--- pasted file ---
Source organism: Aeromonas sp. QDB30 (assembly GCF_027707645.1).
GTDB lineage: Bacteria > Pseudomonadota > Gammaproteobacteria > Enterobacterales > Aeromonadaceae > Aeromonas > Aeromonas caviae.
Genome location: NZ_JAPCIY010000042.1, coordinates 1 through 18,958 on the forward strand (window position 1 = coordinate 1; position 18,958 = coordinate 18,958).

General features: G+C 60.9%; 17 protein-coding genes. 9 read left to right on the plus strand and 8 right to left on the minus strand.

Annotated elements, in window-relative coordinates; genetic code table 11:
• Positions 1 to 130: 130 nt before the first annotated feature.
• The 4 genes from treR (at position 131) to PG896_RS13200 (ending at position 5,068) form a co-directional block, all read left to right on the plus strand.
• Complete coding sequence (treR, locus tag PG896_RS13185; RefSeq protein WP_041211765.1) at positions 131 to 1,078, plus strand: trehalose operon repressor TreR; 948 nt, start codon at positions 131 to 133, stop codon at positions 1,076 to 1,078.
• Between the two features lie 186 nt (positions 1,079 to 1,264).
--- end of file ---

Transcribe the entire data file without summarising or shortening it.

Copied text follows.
Source organism: Aeromonas sp. QDB30 (assembly GCF_027707645.1).
GTDB lineage: Bacteria > Pseudomonadota > Gammaproteobacteria > Enterobacterales > Aeromonadaceae > Aeromonas > Aeromonas caviae.
Genome location: NZ_JAPCIY010000042.1, coordinates 1 through 18,958 on the forward strand (window position 1 = coordinate 1; position 18,958 = coordinate 18,958).

General features: G+C 60.9%; 17 protein-coding genes. 9 read left to right on the plus strand and 8 right to left on the minus strand.

Annotated elements, in window-relative coordinates; genetic code table 11:
• Positions 1 to 130: 130 nt before the first annotated feature.
• The 4 genes from treR (at position 131) to PG896_RS13200 (ending at position 5,068) form a co-directional block, all read left to right on the plus strand.
• Complete coding sequence (treR, locus tag PG896_RS13185; RefSeq protein WP_041211765.1) at positions 131 to 1,078, plus strand: trehalose operon repressor TreR; 948 nt, start codon at positions 131 to 133, stop codon at positions 1,076 to 1,078.
• Between the two features lie 186 nt (positions 1,079 to 1,264).